Spatial network modeling can provide a new way to monitor political hotspots

spatial network modeli

A team of scientists says they have made improvements to an algorithm that could help officials predict movements between political groups during conflict or potential conflict. Credit: Unsplash/GeoJango Maps

An improved computer model can help scientists better predict the future moves of political factions and pinpoint where they might interact with other, often rival, groups, according to Penn State researchers. Predicting such movements could provide an early warning system for potential civil strife and violence, they added.

In a study of data from a civil conflict in Nigeria, researchers report that adding a variable, called dyadic predicted distance, to a statistical model could one day lead to more accurate predictions about the movement of political groups. Dyadic spatial distance refers to the location of two or more parties to each other, as opposed to the monadic variable, which refers to the location of a single party and is used in most current models. To build this variable, the team also developed an algorithm that could project the locations of moving actors.

“Researchers have been interested in how we can predict the movement of actors in civil conflicts, as well as political conflicts, such as protest events or even more serious situations, such as lynchings and armed conflicts,” said Sangyeon Kim, a student at PhD in political science and social data analysis, Penn State. “However, there hasn’t been a serious focus on prediction in terms of using the two actors – or multiple actors – who are involved in the conflict, so our basic idea was to create a design that could help predict the location of these actors.”

Spatial and network modeling connection

The study combines both spatial modeling (how people move in space) with modeling networks—how people are connected to each other, according to Bruce Desmarais, a professor of political science and co-contractor at the Institute of Computational and Data Sciences.

“People often do spatial research or network research, but we intentionally wanted to combine and integrate these methodological tools in this project,” said Desmarais. “I think what became the spark for our team was the integration of spatial data and also relational network data, to bring these toolsets together to improve the field.”

The researchers, who published their findings in the journal Political Science Research and Methods, hope that future work will improve the model. Predicting the moves of rival political factions could lead to better ways to mediate the conflict and allocate supplies and aid, Kim said.

“One of the big questions is, ‘Where would we place aid at the national level, for example, or at the regional level?'” Kim said. “This has been a really challenging issue for both academics and practitioners, so maybe use it this methodology could help them find better locations to place aid, for example.”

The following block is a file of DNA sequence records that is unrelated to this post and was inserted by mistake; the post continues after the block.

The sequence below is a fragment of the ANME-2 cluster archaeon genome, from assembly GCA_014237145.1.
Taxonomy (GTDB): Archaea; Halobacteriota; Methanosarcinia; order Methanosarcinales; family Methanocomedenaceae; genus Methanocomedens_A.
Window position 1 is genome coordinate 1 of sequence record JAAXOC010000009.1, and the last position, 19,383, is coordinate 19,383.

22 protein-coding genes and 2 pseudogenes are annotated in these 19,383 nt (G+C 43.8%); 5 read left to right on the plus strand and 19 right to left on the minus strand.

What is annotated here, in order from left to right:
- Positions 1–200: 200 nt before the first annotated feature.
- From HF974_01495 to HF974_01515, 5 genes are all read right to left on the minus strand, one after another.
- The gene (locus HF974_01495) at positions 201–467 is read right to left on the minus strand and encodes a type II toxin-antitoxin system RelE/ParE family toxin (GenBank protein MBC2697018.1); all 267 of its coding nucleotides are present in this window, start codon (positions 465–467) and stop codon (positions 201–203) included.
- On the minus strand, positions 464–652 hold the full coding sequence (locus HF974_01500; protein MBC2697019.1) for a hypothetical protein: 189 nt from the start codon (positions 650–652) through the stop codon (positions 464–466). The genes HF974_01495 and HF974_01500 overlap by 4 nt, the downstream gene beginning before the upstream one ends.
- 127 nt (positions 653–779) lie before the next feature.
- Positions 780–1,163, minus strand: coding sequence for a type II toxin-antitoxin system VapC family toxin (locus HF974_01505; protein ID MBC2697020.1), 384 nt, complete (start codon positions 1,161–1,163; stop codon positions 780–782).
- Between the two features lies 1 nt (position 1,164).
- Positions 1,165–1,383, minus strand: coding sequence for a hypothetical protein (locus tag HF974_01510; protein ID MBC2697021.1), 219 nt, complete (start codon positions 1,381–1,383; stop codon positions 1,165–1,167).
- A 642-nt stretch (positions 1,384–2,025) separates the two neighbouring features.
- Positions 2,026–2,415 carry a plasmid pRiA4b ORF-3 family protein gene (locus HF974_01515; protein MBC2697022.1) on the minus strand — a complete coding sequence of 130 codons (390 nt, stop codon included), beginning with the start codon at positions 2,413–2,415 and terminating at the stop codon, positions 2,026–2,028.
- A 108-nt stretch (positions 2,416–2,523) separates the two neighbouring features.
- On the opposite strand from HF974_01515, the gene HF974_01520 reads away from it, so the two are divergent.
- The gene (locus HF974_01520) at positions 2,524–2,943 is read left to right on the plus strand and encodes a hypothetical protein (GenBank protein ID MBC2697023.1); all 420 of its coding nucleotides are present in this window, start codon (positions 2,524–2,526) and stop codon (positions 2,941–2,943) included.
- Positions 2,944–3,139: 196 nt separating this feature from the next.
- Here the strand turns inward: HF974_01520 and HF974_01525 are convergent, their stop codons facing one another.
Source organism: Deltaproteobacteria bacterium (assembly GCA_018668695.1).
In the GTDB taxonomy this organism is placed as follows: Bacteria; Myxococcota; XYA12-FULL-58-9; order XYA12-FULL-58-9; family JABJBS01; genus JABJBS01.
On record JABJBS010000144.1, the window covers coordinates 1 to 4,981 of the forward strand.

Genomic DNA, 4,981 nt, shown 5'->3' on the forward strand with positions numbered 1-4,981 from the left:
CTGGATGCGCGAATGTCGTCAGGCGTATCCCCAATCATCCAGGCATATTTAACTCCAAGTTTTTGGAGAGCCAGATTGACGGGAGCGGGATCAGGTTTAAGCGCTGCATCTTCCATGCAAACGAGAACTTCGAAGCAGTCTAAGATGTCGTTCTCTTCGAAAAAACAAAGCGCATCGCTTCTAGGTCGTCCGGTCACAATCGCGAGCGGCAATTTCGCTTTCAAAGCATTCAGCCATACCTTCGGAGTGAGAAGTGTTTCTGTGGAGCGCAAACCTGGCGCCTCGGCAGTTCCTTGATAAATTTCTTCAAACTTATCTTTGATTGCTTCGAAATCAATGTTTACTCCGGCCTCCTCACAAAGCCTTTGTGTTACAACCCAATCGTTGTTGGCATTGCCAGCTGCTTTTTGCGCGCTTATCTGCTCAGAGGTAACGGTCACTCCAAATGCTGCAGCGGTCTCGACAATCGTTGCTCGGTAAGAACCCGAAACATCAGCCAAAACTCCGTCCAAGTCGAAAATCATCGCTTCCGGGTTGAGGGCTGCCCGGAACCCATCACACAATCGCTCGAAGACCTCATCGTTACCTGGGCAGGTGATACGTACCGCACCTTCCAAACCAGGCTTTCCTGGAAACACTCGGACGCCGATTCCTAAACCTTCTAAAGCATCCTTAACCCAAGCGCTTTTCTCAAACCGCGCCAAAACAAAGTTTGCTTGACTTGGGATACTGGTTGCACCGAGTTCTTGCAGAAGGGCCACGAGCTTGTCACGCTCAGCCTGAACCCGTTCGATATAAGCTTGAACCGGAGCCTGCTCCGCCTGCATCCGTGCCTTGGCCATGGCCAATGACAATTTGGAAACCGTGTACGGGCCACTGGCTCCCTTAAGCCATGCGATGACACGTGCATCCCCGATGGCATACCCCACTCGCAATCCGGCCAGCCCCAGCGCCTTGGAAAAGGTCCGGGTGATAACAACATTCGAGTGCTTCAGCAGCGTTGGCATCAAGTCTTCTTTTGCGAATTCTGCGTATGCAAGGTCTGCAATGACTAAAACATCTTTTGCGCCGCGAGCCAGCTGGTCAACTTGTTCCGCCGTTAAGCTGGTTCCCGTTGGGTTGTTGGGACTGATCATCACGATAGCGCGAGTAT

Future research

The researchers said that while this preliminary work on their new model offered only a negligible difference compared to a model that used the monadic predictor variable in their current example application, they do see it as evidence that scientists could one day use the new model with precision. captures how various parts can move.

According to Kim, the team tested the variable on its ability to predict Christian militia movements during the civil conflict in Nigeria, a period of violence that spanned from 2001 to 2016. The data was drawn from the accounts of media on militia movements during the conflict, Kim added.

The use of these data may be one of the reasons for the small difference between the researchers’ model and the current ones using the monadic variable.

“We believe that this non-difference is largely due to the problem of the level of measurement: it is very difficult to longitudinally track the movement of armed groups with a high level of accuracy,” Kim said.

Future research may also seek alternative data for the model. In the study, the researchers relied on media reports that documented the movements of political factions, but most of the civil strife documented in this data set occurred before social media became more accessible. .

“We may be able to use, for example, social media data,” Kim said. “And, if we can show that the dyadic design also improves event predictions, that would be really interesting.”

The researchers said the model focuses on four key aspects of the groups’ location history: their average overall location, their recent movements, the locations where the groups interact, and the number of events that occur at each location.

Study: Political divisions have deepened globally

More information:
Sangyeon Kim et al, Spatial Modeling of Dyadic Geopolitical Interactions Among Moving Actors, Political Science Research and Methods (2022). DOI: 10.1017/psrm.2022.6

Provided by Pennsylvania State University

Summons: Spatial network modeling may offer new way to monitor political hotspots (2022, August 19) Retrieved August 19, 2022 from

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